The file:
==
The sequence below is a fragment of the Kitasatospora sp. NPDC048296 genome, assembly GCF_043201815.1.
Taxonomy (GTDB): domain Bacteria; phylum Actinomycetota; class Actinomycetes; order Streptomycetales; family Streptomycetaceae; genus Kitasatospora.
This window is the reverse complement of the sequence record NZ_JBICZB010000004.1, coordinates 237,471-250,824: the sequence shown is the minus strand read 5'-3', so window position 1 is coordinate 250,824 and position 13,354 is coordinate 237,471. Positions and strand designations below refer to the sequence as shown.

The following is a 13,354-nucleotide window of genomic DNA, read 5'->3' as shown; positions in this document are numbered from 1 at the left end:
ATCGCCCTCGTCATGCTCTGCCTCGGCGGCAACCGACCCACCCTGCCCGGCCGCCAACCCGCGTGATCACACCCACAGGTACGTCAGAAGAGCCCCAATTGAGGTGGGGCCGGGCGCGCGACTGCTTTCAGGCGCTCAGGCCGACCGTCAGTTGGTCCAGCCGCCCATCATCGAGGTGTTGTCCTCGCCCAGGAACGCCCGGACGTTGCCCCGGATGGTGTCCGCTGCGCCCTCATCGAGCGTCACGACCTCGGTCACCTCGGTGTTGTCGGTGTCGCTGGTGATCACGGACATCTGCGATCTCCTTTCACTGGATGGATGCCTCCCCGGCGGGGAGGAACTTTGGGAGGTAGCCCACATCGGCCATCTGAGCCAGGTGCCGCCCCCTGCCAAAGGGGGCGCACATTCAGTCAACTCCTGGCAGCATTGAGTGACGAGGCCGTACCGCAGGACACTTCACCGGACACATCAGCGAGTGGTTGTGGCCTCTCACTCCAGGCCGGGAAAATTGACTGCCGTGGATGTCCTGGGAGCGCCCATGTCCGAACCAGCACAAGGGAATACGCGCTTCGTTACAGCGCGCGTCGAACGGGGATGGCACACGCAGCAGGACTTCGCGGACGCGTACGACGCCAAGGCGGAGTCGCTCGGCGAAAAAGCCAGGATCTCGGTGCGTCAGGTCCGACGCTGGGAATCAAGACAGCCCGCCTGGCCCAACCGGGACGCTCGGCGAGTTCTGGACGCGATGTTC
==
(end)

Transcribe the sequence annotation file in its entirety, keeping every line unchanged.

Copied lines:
The sequence below is a fragment of the Kitasatospora sp. NPDC048296 genome, assembly GCF_043201815.1.
Taxonomy (GTDB): domain Bacteria; phylum Actinomycetota; class Actinomycetes; order Streptomycetales; family Streptomycetaceae; genus Kitasatospora.
This window is the reverse complement of the sequence record NZ_JBICZB010000004.1, coordinates 237,471-250,824: the sequence shown is the minus strand read 5'-3', so window position 1 is coordinate 250,824 and position 13,354 is coordinate 237,471. Positions and strand designations below refer to the sequence as shown.

The following is a 13,354-nucleotide window of genomic DNA, read 5'->3' as shown; positions in this document are numbered from 1 at the left end:
ATCGCCCTCGTCATGCTCTGCCTCGGCGGCAACCGACCCACCCTGCCCGGCCGCCAACCCGCGTGATCACACCCACAGGTACGTCAGAAGAGCCCCAATTGAGGTGGGGCCGGGCGCGCGACTGCTTTCAGGCGCTCAGGCCGACCGTCAGTTGGTCCAGCCGCCCATCATCGAGGTGTTGTCCTCGCCCAGGAACGCCCGGACGTTGCCCCGGATGGTGTCCGCTGCGCCCTCATCGAGCGTCACGACCTCGGTCACCTCGGTGTTGTCGGTGTCGCTGGTGATCACGGACATCTGCGATCTCCTTTCACTGGATGGATGCCTCCCCGGCGGGGAGGAACTTTGGGAGGTAGCCCACATCGGCCATCTGAGCCAGGTGCCGCCCCCTGCCAAAGGGGGCGCACATTCAGTCAACTCCTGGCAGCATTGAGTGACGAGGCCGTACCGCAGGACACTTCACCGGACACATCAGCGAGTGGTTGTGGCCTCTCACTCCAGGCCGGGAAAATTGACTGCCGTGGATGTCCTGGGAGCGCCCATGTCCGAACCAGCACAAGGGAATACGCGCTTCGTTACAGCGCGCGTCGAACGGGGATGGCACACGCAGCAGGACTTCGCGGACGCGTACGACGCCAAGGCGGAGTCGCTCGGCGAAAAAGCCAGGATCTCGGTGCGTCAGGTCCGACGCTGGGAATCAAGACAGCCCGCCTGGCCCAACCGGGACGCTCGGCGAGTTCTGGACGCGATGTTC